How Maxxton founder Jean Pierre Mampaey prepared his successor CEO Ruben de Looff
You're looking for an investor and already have a successor CEO in house. Is that possible? How can it work? The story of B2B SaaS company Maxxton will undoubtedly provide inspiration. Experienced founder Jean Pierre Mampaey personally paved the way for the young Ruben de Looff.
Ruben de Looff has been at the helm of Maxxton since 2020. In the space of five years, the young CEO evolved from business consultant, to COO and then CEO of the global provider of market-leading hospitality software-as-a-service for the large vacation & short-term rental industry.
Ruben: “It was never my intention to take over from the founder. However, Maxxton's challenging environment did appeal to me. After my 2.5 year traineeship at Rabobank I wanted to do something fun. My intention was to work in a small company and make an impact.”
Over the years, it became increasingly clear that Ruben was Jean Pierre Mampaey's dream successor. However, succeeding a founder is not straightforward. For a founder, being succeeded by a new CEO is, if possible, even harder. And you may also have to take investors’ plans into account.
How do you put the pieces together? In Maxxton's trajectory, we can see five steps.
Step 1: Think about succession early
“I wanted to quit at my peak,” says Jean Pierre, who otherwise had no specific timing in mind. “I'm someone who's skilled at building a company from an idea. I've been doing that with Maxxton since 1998. This start-up phase is right up my sleeve. For the next scale-up phase, I was looking for more support and a successor very early on. But who could help my company grow?”
“I wasn't looking for a copy of myself at all. On the contrary, I was looking for someone suited to the new phase of the business. Because meanwhile, Maxxton had gone for full-on expansion.” Thanks in part to Fortino's investment in 2019, the growth of the all-in-one software partner for vacation & short-term rental managers had accelerated, up to 25% increase in revenue a year.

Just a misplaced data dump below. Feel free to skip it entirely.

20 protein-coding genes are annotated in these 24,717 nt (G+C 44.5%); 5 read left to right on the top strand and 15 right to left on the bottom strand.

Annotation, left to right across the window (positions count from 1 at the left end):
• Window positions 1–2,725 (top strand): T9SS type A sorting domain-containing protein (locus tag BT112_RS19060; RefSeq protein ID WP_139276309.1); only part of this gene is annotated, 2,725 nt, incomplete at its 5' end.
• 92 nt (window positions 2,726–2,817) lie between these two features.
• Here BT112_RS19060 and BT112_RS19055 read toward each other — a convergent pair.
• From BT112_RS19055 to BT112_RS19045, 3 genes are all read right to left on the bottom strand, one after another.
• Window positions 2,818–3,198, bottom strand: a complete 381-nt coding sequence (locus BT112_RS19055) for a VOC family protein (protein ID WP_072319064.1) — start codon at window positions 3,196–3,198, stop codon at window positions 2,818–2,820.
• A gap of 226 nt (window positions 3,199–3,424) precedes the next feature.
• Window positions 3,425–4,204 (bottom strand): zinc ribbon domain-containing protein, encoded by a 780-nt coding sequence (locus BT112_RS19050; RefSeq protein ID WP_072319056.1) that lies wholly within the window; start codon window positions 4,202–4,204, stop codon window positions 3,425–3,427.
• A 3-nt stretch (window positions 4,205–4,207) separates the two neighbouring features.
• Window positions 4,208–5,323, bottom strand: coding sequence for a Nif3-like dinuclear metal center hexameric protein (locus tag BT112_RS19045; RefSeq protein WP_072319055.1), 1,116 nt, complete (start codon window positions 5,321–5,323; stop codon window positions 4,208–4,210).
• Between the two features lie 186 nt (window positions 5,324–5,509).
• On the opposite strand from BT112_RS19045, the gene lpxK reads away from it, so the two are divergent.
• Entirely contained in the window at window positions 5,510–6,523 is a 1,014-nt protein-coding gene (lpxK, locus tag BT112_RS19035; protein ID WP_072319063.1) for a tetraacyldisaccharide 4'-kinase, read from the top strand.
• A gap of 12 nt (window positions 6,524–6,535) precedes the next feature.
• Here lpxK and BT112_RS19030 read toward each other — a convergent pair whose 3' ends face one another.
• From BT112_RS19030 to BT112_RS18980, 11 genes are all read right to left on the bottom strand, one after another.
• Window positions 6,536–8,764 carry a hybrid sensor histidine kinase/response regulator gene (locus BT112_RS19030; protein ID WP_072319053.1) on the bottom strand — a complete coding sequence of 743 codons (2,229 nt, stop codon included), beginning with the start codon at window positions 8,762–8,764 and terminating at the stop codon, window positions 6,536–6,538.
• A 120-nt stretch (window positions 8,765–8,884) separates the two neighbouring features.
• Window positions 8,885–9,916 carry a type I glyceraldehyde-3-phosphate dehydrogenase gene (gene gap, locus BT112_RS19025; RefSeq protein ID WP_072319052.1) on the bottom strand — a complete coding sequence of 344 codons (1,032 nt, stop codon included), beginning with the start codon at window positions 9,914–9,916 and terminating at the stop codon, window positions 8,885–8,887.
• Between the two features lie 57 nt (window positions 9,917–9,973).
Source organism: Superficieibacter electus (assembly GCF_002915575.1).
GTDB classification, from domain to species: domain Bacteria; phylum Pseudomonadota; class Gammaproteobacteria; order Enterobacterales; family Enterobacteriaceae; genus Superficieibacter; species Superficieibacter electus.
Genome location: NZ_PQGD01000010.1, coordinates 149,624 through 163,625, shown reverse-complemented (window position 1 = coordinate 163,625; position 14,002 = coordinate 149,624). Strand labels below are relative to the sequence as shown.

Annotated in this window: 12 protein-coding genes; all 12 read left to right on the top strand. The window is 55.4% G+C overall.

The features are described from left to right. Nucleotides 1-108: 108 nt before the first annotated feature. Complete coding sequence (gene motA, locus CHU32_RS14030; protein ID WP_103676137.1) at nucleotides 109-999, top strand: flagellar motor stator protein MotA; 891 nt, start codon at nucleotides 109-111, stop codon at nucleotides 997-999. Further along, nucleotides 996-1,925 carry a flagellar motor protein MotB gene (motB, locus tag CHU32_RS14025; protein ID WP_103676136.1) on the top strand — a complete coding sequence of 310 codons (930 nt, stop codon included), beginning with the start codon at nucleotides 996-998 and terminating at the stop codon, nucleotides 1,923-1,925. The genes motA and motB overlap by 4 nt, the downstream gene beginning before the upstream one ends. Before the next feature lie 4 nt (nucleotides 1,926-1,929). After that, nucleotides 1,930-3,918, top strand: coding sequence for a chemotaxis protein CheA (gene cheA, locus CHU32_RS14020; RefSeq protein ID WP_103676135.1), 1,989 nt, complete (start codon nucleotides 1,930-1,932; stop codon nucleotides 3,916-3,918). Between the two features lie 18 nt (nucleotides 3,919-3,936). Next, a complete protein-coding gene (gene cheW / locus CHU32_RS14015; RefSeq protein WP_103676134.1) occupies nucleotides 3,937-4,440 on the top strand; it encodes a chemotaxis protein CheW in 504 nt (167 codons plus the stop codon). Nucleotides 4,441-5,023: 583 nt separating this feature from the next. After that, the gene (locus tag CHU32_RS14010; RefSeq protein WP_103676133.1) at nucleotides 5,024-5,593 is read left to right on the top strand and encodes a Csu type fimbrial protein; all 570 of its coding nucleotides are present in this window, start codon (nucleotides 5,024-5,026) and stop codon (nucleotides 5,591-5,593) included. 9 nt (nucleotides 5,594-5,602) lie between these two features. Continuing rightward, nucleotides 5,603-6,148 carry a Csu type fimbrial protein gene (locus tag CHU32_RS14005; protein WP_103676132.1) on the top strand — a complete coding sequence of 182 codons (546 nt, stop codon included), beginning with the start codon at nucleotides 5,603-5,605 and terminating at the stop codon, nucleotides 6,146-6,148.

Read the article Fortino Capital Partners invests in Maxxton, an all-in one ERP-software solution for the hospitality industry
Step 2. Enable internal advancement
An internal trajectory takes time, as Jean Pierre discovered: “I don't believe in hiring an external director or forced training to become the new CEO. Our business is too specific for that. You need to be familiar with the market and products, which is why I preferred to let someone from within the company develop at the right pace. I kind of new that Ruben would be a suitable successor when he was hired.”
The then successor and current CEO Ruben de Looff was not aware of the succession plans. Advancement and training followed the company's principles: hands-on. “I wasn't trained for the job,” Ruben says. “However, I was given space and took on projects. Jean Pierre accepted it and was able to let go, which I admire immensely about him.”
Step 3. Hand over projects
Ruben continues: “From my drive to make things happen, I took on more and more challenges. Jean Pierre let it happen, without too much discussion. I invested a lot of time and energy in the projects I took on. I read up on the theory and substantiated my decisions. Jean Pierre appreciated that, and gave me the freedom to work on the core of the company: the reorganisation of the development teams.”
But not everyone trusted the inexperienced manager to the same extent. “Ruben is too young. He has too little experience,” was the criticism of Jean Pierre's choice. But he didn't hold back, on the contrary: “My role was to enable Ruben, give him more space rather than less.... even if things didn't always go to plan.”
Step 4. Accept mistakes
For Jean Pierre, accepting mistakes is an integral part of a succession process. How does he do that? “When you look at your own successes, you focus on other people's mistakes. I, in contrast, look at my own mistakes. As a result, I diminish myself and find it easier to put other people's mistakes into perspective. And because I focus on other people's successes, it's easier to let go.”
Of course, the potential successor mustn't be afraid to make mistakes either. “Based on the theory, I thought front-end developers could also be designers in scrum teams, for example. In practice, this proved more difficult. The productivity of some teams shrivelled up completely. I learned from this that changes have to fit the phase an organisation is in. You can introduce scrum or agile working in the most beautiful way, but if your organisation is not ready, it's doomed to fail.”
“When Ruben made a mistake, Jean Pierre would sometimes hear: You're the boss aren't you, why don't you do something.” “But then I would say very clearly: ‘True, I'm the boss, but I'm not doing that part anymore.’ This meant the others had to accept my decision and Ruben couldn't be accused.”
“Jean Pierre's trust was extremely important to me. I may be self-confident enough, but the moment you do something new, you need back-up and space to make mistakes. Everyone can suffer a sudden pang of uncertainty.”
Step 5. Let go of the outcome
Neither the timing and the appointment of the CEO were set in stone. This allowed things to grow entirely organically. “There could have been two directors. Or I could have been replaced sooner or later,” Jean Pierre looks back.
The result of letting go? Ruben has been CEO of Maxxton since December 2020, much to the satisfaction of Jean Pierre, the company, its customers and investor Fortino.